Herpangina Facts

  • Herpangina is an acute febrile illness associated with small vesicles (blisters) or ulcers on the roof of the mouth and the back of the throat.
  • Viruses cause herpangina. The main causes are enteroviruses, but other virus strains may also cause disease.
  • Infants and children are at highest risk for herpangina.
  • The viruses that cause herpangina are highly contagious.
  • The incubation period is short, about one to two days.
  • The contagious period is highest during the first week of symptoms and signs. However, some enteroviruses exist in feces up to six weeks post infection.
  • Signs and symptoms of herpangina may include the following:
  • Doctors usually make a diagnosis by physical exam of the patient.
  • There is no specific treatment for herpangina.
  • Treatment usually focuses on supportive home care and consists of staying hydrated, taking fever-reducing (antipyretic) drugs, and applying topical analgesics.
  • Rarely, complications can develop, such as aseptic meningitis, neurological changes, dehydration and, in pregnant females, infant low birth weight, and preterm delivery.
  • Usually, the prognosis is good for almost all patients.
  • There is no vaccine available to prevent herpangina. Good hand-washing technique and avoidance of crowds and individuals who have herpangina symptoms and signs will reduce the chance of getting the disease.

What Is Herpangina?

Herpangina is an acute febrile illness noteworthy for its small vesicles (blisters) or ulcers on the posterior oropharynx (roof of the mouth and the back of the throat).

What Causes Herpangina?

Infection with enteroviruses (members of the Picornaviridae family) are the main causes of herpangina. Various enteroviruses such as coxsackievirus A16, enterovirus 71, and coxsackievirus B are the most frequent causes of herpangina. However, less common causes may include echovirus, adenovirus, parechovirus, and herpes simplex virus (HSV).

What Are Risk Factors for Herpangina?

Worldwide infants and children (mainly ages 3-10), especially during the summer and fall, are at risk for herpangina. However, in tropical climates, individuals are at risk throughout the year. Pregnant women who develop herpangina have an increased risk for preterm delivery and low birth weight infants.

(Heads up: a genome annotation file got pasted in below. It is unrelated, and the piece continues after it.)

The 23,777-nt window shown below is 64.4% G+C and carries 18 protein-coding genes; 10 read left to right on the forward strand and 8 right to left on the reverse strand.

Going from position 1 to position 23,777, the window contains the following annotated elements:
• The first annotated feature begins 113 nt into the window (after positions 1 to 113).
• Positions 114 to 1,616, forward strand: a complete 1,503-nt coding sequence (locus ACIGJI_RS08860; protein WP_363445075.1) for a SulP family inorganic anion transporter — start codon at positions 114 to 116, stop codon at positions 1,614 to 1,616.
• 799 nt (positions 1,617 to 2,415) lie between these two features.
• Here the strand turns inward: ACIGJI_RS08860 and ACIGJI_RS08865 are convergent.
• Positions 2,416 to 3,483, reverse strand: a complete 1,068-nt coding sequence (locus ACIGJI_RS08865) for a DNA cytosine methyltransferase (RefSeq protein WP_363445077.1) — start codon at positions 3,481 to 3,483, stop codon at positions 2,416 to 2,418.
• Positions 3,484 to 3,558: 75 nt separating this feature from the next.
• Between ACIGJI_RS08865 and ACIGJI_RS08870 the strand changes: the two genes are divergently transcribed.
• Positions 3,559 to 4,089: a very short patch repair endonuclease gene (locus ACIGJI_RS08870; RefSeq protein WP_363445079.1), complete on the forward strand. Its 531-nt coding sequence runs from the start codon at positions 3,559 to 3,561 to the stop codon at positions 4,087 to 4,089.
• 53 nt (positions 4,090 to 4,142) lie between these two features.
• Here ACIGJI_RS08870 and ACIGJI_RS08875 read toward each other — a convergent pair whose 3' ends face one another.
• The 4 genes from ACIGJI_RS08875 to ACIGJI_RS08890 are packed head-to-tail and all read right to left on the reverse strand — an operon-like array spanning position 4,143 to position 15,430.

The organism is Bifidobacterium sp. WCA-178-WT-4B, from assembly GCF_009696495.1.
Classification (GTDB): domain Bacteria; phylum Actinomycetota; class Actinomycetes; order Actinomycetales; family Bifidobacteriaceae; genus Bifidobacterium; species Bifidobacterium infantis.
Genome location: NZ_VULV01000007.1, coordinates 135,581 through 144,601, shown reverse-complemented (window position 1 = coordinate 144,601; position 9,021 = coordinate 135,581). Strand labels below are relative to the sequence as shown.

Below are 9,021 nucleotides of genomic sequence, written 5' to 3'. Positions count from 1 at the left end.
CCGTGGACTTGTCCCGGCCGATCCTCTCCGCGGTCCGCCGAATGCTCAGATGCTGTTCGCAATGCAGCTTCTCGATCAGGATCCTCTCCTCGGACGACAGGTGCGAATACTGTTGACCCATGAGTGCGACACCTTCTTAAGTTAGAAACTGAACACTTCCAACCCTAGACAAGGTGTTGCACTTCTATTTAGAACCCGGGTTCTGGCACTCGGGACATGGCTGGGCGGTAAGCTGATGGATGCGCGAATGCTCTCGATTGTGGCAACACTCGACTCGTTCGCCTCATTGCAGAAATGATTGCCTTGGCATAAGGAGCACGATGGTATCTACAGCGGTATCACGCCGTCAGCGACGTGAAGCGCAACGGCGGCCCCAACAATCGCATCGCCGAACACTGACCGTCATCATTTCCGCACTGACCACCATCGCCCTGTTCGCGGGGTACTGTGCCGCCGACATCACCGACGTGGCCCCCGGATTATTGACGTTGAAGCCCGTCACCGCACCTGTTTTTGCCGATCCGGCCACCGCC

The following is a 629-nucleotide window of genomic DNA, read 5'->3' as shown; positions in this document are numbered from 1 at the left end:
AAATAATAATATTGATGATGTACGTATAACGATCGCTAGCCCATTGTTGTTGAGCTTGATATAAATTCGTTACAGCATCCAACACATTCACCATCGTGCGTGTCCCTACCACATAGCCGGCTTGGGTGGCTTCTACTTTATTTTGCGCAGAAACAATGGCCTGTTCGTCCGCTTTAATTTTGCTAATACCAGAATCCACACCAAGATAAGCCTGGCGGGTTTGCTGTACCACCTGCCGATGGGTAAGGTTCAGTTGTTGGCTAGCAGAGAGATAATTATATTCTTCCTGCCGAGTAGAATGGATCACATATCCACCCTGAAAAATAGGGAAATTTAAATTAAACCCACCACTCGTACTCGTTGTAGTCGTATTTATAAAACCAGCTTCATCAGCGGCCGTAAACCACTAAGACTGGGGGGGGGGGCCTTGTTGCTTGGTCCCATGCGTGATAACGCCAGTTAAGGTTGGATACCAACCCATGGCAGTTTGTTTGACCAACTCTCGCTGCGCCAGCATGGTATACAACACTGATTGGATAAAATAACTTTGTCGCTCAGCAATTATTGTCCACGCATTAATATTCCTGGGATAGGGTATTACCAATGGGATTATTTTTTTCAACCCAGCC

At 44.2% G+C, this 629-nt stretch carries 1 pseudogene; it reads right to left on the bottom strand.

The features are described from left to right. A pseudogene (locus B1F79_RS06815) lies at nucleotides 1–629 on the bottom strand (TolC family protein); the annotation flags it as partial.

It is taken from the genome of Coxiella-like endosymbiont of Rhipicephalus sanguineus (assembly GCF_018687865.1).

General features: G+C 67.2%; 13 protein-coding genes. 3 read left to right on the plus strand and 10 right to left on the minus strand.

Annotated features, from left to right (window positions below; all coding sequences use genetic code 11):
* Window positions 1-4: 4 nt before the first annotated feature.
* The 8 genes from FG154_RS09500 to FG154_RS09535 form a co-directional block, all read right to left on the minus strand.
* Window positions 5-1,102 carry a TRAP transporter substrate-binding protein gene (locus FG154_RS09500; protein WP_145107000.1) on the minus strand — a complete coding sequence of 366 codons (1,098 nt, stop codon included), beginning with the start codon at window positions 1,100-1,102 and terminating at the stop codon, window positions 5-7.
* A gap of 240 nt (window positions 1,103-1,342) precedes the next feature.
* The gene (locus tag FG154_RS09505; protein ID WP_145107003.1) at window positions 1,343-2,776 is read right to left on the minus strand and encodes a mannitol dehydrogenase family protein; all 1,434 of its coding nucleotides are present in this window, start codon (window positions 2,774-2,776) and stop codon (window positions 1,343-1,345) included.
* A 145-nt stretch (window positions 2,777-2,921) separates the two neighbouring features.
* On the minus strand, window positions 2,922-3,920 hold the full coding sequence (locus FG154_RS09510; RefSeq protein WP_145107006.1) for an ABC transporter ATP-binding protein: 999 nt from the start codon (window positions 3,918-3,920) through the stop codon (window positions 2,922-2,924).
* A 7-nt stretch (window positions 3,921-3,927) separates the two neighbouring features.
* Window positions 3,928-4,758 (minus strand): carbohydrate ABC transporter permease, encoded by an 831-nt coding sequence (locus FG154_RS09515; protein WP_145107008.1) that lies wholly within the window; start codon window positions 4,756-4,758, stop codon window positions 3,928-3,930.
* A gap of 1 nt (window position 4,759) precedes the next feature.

Is Herpangina Contagious?

The viruses that cause herpangina are very contagious and spread easily from person to person, especially in child care centers and schools. A fecal-oral route and/or contact with respiratory droplets from the infected person sneezing or coughing are the most common ways these viruses spread. However, some of the viruses can live on surfaces and be infectious for several days.

What Is the Incubation Period for Herpangina?

The incubation period for herpangina is usually short; about one to two days, with a range of about one to five days. However, this incubation period may vary somewhat depending upon the viral type causing the disease.

What Is the Contagious Period for Herpangina?

Like the incubation period, the length of time herpangina viral disease is contagious depends upon the viral type. For example, coxsackieviruses are contagious during the first week of symptoms and signs and may be found in the respiratory tract for up to three weeks and in feces up to six weeks after the initial infection. However, these enteroviruses are most contagious during the first week of symptoms and signs.

What Are Herpangina Symptoms and Signs?

Initially, herpangina symptoms and signs are usually fever, a poor appetite, sore throat, cough, and feeling tired. These symptoms may last about one or two days before sores, blisters, and/or ulcerations develop. Some patients may develop a rash that itches on the palms of the hands and the soles of the feet. The buttocks and genitals may also develop a rash. Still other patients may develop conjunctivitis. In general, patients may have several of the following:

  • Sore throat
  • Fever
  • Headache
  • Decreased or loss of appetite
  • Swallowing problems due to mouth and throat pain